Cortisol and your skin
- Too much cortisol in your body will increase your body’s production of oil. You’ll know you have adult acne if cystic acne (deep-seated, painful acne) starts sprouting on your chin.
- Cortisol also stimulates certain hormones that cause an increase in melanin production.
- Inflammatory compounds like histamine are also triggered by stress hormones. This causes skin to become more sensitive and reactive.
- If you’re prone to eczema, psoriasis or rosacea as well as alopecia, you could get a flare-up.
- And, of course, stress ages you prematurely. A surplus of cortisol has been linked to a breakdown in collagen and elastin in the skin.
- It also disrupts the skin’s barrier function, causing dehydration, dullness and fine lines.
What should you do if your skin is showing signs of distress?
The answer is simplicity.
- When practicing skin care, gently does it. You may no longer be doing your 47-step Korean facial anyway (ha!). But pare things right down. Go for skin cocooning with simple, soothing products that strengthen your skin barrier function and address your acne and dampen sensitivity/irritation. Treat your skin with great TLC.
- Don’t succumb to the quick-fix temptation of adding highly active treatments like retinol and fruit acids to bring back your glow. You shouldn’t anyway if you’re breastfeeding.
- Choose products with as few ingredients as possible. As a rule of thumb, the more ingredients in the product, the greater likelihood of irritation.
- If you have eczema and sensitivity, stick to dermatological skin care ranges for sensitive and atopic skin.
Of course, removing the source of the stress will also help bring back your healthy glow. Try to manage your stress with proven aids such as meditation and deep breathing, talk therapy, yoga and gentle exercise.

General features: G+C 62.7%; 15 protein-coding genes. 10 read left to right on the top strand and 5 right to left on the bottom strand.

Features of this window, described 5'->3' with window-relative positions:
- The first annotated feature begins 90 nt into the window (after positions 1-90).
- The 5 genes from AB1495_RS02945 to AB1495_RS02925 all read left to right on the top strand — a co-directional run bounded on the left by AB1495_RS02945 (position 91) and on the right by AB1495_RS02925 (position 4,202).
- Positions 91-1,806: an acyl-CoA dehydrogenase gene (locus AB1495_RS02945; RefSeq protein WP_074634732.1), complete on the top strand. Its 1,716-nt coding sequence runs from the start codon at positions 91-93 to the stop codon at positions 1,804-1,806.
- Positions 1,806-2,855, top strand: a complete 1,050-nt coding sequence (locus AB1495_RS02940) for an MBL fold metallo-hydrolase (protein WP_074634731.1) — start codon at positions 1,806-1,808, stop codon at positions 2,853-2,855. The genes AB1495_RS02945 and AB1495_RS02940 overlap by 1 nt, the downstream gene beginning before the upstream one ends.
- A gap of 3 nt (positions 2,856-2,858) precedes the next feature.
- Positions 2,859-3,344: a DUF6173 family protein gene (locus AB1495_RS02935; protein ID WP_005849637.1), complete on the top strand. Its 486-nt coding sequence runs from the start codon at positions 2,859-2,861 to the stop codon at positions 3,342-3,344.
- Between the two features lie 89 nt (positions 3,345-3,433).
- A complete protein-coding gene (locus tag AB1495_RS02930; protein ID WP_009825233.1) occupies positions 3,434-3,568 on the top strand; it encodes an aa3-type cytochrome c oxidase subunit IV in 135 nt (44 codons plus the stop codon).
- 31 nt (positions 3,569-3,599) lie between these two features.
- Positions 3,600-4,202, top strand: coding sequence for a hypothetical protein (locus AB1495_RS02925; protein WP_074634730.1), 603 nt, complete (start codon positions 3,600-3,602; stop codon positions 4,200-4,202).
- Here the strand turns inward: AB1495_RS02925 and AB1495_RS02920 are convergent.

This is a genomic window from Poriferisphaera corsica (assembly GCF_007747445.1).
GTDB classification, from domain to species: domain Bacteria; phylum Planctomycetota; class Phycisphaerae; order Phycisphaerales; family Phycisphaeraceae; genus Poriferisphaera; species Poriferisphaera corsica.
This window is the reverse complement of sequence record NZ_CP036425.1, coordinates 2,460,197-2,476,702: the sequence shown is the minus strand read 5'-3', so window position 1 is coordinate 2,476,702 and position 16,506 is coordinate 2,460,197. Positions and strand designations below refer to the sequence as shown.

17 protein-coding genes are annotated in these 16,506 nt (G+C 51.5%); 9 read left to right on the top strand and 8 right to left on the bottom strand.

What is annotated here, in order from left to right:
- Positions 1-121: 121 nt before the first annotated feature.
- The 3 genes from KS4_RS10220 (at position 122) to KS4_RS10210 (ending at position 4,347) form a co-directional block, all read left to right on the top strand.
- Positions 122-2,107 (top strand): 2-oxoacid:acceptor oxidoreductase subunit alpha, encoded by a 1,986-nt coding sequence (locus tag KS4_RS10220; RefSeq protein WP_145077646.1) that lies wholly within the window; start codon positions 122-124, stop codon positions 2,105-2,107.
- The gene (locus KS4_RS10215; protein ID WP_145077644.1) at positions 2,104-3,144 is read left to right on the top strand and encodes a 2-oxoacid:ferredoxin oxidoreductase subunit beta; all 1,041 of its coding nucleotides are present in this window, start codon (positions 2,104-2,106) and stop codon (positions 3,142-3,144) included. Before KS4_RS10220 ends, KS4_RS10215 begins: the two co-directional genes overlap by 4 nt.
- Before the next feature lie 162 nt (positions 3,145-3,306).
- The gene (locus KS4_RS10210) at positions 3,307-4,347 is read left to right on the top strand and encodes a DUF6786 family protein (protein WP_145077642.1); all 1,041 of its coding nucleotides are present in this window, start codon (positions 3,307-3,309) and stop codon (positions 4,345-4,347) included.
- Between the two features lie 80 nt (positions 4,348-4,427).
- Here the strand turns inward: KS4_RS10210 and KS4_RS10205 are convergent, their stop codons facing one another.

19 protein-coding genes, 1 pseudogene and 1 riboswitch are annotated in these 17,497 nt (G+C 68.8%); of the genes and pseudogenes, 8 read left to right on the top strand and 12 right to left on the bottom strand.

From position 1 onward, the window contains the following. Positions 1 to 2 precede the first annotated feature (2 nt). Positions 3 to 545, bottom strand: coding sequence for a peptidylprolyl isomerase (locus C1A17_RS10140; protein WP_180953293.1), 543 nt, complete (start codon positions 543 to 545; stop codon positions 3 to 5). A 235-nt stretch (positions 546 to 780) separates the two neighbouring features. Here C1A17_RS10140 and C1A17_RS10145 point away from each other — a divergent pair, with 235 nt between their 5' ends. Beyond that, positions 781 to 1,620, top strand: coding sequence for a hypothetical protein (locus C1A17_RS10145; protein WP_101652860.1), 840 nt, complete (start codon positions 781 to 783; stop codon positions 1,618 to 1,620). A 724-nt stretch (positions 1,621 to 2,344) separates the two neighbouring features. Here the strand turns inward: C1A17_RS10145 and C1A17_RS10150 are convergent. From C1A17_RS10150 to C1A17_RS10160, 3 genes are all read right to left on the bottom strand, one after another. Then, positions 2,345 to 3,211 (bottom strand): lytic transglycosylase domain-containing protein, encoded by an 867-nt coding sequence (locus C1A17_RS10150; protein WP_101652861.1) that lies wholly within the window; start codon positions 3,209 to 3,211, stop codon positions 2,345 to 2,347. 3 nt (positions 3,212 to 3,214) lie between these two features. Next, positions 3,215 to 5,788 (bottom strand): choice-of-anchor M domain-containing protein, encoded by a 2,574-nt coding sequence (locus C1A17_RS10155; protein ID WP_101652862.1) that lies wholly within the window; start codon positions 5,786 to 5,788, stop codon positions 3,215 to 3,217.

Caring for your baby’s skin
When babies are born, their protective skin barrier is still under-developed. The barrier is only fully formed at age two. This means their skin is more permeable, allowing substances to penetrate more easily. Therefore, they are prone to developing eczema if they have a genetic predisposition – there’s a 35 % chance if one parent has eczema, and 70 % chance if both parents have it. Or if their skin is exposed to potential irritants.
For this reason, the first six months are a critically important window for possibly preventing the development of eczema.
Dermatologists recommend keeping the skin well moisturised with a dermatologically approved baby product to strengthen the barrier against irritants.
- Massaging your baby after bathing is also an important bonding ritual. It helps them relax and sleep well, as well as soothing colic and stimulating growth, some experts believe.
- Use an unfragranced, skin-nourishing oil that’s high in Linoleic acid such as evening primrose oil, cotton seed oil, pure Kalahari melon oil, or rosehip oil.
Things to avoid during pregnancy
- Do not use oils high in oleic acid such as olive, avocado, argan or marula oil as their primary component (oleic acid) has been shown in to disrupt normal skin barrier function.
- Other oils such as tea tree and other pure (neat) essential oils are also not recommended for baby massage use.
You can distinguish plant oils from essential oils by the scent. If the odour is neutral or nutty, it’s known as a plant/vegetable oil, and is generally nourishing to your skin.
An oil with a strong, fragrant odour is likely an essential oil, and should be used for fragrance only, not for skincare.
A final word
The purpose of this article is to educate, not to provide medical advice. Please
speak to a medical professional or certified dermatologist if you have specific concerns, and check whether our recommendations are suitable for your specific needs.
Happy Mother’s Day!